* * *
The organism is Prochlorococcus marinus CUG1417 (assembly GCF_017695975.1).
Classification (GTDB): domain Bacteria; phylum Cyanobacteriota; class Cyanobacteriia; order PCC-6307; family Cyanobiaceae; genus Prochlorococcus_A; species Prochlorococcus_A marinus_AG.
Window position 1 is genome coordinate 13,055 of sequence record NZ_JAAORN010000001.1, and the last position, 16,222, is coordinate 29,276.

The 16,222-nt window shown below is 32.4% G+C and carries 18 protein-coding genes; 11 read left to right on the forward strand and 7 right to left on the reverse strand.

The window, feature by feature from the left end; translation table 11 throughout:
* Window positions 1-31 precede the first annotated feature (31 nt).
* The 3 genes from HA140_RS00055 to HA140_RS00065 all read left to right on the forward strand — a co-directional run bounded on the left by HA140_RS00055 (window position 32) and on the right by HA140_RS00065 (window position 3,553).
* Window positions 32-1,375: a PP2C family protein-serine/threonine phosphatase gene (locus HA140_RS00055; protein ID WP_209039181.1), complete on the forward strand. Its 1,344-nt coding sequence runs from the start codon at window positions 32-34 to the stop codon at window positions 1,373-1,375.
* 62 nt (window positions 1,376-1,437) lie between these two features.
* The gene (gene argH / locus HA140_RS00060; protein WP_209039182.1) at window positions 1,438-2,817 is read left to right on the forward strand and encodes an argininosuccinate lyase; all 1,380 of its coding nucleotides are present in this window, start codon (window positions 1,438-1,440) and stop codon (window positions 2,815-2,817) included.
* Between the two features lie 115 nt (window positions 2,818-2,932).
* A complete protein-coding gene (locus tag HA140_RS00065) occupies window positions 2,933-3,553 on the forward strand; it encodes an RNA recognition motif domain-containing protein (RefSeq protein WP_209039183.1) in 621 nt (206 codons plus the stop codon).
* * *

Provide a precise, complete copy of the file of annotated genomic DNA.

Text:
The organism is Prochlorococcus marinus CUG1417 (assembly GCF_017695975.1).
Classification (GTDB): domain Bacteria; phylum Cyanobacteriota; class Cyanobacteriia; order PCC-6307; family Cyanobiaceae; genus Prochlorococcus_A; species Prochlorococcus_A marinus_AG.
Window position 1 is genome coordinate 13,055 of sequence record NZ_JAAORN010000001.1, and the last position, 16,222, is coordinate 29,276.

The 16,222-nt window shown below is 32.4% G+C and carries 18 protein-coding genes; 11 read left to right on the forward strand and 7 right to left on the reverse strand.

The window, feature by feature from the left end; translation table 11 throughout:
* Window positions 1-31 precede the first annotated feature (31 nt).
* The 3 genes from HA140_RS00055 to HA140_RS00065 all read left to right on the forward strand — a co-directional run bounded on the left by HA140_RS00055 (window position 32) and on the right by HA140_RS00065 (window position 3,553).
* Window positions 32-1,375: a PP2C family protein-serine/threonine phosphatase gene (locus HA140_RS00055; protein ID WP_209039181.1), complete on the forward strand. Its 1,344-nt coding sequence runs from the start codon at window positions 32-34 to the stop codon at window positions 1,373-1,375.
* 62 nt (window positions 1,376-1,437) lie between these two features.
* The gene (gene argH / locus HA140_RS00060; protein WP_209039182.1) at window positions 1,438-2,817 is read left to right on the forward strand and encodes an argininosuccinate lyase; all 1,380 of its coding nucleotides are present in this window, start codon (window positions 1,438-1,440) and stop codon (window positions 2,815-2,817) included.
* Between the two features lie 115 nt (window positions 2,818-2,932).
* A complete protein-coding gene (locus tag HA140_RS00065) occupies window positions 2,933-3,553 on the forward strand; it encodes an RNA recognition motif domain-containing protein (RefSeq protein WP_209039183.1) in 621 nt (206 codons plus the stop codon).